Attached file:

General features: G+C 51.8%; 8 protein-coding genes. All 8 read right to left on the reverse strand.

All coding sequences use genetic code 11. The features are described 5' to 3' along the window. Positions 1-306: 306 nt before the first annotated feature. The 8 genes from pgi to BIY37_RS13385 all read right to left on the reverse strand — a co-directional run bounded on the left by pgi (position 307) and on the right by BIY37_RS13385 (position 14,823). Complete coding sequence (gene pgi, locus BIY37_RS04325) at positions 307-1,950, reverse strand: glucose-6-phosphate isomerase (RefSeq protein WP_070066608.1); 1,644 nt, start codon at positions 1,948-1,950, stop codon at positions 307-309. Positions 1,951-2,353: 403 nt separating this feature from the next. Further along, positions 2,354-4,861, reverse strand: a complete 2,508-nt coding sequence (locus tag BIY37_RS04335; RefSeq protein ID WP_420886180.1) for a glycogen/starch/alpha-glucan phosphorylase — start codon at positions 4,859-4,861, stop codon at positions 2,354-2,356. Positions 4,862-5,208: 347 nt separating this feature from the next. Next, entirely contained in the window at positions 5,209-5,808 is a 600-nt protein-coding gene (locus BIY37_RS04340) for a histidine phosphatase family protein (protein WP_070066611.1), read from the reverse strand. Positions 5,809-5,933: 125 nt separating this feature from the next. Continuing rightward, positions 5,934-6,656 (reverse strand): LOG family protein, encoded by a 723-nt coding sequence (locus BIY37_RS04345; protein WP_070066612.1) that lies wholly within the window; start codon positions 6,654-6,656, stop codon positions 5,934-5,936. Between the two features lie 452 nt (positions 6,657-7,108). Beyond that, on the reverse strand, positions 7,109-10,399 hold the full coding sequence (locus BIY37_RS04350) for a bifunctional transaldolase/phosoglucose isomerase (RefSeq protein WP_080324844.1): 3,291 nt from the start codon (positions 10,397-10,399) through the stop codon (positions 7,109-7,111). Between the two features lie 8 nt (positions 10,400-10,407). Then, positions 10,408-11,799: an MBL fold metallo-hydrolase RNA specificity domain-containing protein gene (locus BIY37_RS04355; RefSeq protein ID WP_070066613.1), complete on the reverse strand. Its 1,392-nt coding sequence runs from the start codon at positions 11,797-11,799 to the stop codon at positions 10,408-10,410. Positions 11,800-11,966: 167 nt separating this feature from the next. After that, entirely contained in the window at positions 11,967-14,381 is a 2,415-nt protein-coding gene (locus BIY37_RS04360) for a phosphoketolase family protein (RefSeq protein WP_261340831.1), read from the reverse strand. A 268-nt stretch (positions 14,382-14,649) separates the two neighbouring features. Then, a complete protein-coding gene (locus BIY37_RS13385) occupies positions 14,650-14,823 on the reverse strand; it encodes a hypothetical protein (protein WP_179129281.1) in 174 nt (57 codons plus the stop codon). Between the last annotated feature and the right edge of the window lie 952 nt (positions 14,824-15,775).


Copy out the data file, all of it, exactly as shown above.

General features: G+C 51.8%; 8 protein-coding genes. All 8 read right to left on the reverse strand.

All coding sequences use genetic code 11. The features are described 5' to 3' along the window. Positions 1-306: 306 nt before the first annotated feature. The 8 genes from pgi to BIY37_RS13385 all read right to left on the reverse strand — a co-directional run bounded on the left by pgi (position 307) and on the right by BIY37_RS13385 (position 14,823). Complete coding sequence (gene pgi, locus BIY37_RS04325) at positions 307-1,950, reverse strand: glucose-6-phosphate isomerase (RefSeq protein WP_070066608.1); 1,644 nt, start codon at positions 1,948-1,950, stop codon at positions 307-309. Positions 1,951-2,353: 403 nt separating this feature from the next. Further along, positions 2,354-4,861, reverse strand: a complete 2,508-nt coding sequence (locus tag BIY37_RS04335; RefSeq protein ID WP_420886180.1) for a glycogen/starch/alpha-glucan phosphorylase — start codon at positions 4,859-4,861, stop codon at positions 2,354-2,356. Positions 4,862-5,208: 347 nt separating this feature from the next. Next, entirely contained in the window at positions 5,209-5,808 is a 600-nt protein-coding gene (locus BIY37_RS04340) for a histidine phosphatase family protein (protein WP_070066611.1), read from the reverse strand. Positions 5,809-5,933: 125 nt separating this feature from the next. Continuing rightward, positions 5,934-6,656 (reverse strand): LOG family protein, encoded by a 723-nt coding sequence (locus BIY37_RS04345; protein WP_070066612.1) that lies wholly within the window; start codon positions 6,654-6,656, stop codon positions 5,934-5,936. Between the two features lie 452 nt (positions 6,657-7,108). Beyond that, on the reverse strand, positions 7,109-10,399 hold the full coding sequence (locus BIY37_RS04350) for a bifunctional transaldolase/phosoglucose isomerase (RefSeq protein WP_080324844.1): 3,291 nt from the start codon (positions 10,397-10,399) through the stop codon (positions 7,109-7,111). Between the two features lie 8 nt (positions 10,400-10,407). Then, positions 10,408-11,799: an MBL fold metallo-hydrolase RNA specificity domain-containing protein gene (locus BIY37_RS04355; RefSeq protein ID WP_070066613.1), complete on the reverse strand. Its 1,392-nt coding sequence runs from the start codon at positions 11,797-11,799 to the stop codon at positions 10,408-10,410. Positions 11,800-11,966: 167 nt separating this feature from the next. After that, entirely contained in the window at positions 11,967-14,381 is a 2,415-nt protein-coding gene (locus BIY37_RS04360) for a phosphoketolase family protein (RefSeq protein WP_261340831.1), read from the reverse strand. A 268-nt stretch (positions 14,382-14,649) separates the two neighbouring features. Then, a complete protein-coding gene (locus BIY37_RS13385) occupies positions 14,650-14,823 on the reverse strand; it encodes a hypothetical protein (protein WP_179129281.1) in 174 nt (57 codons plus the stop codon). Between the last annotated feature and the right edge of the window lie 952 nt (positions 14,824-15,775).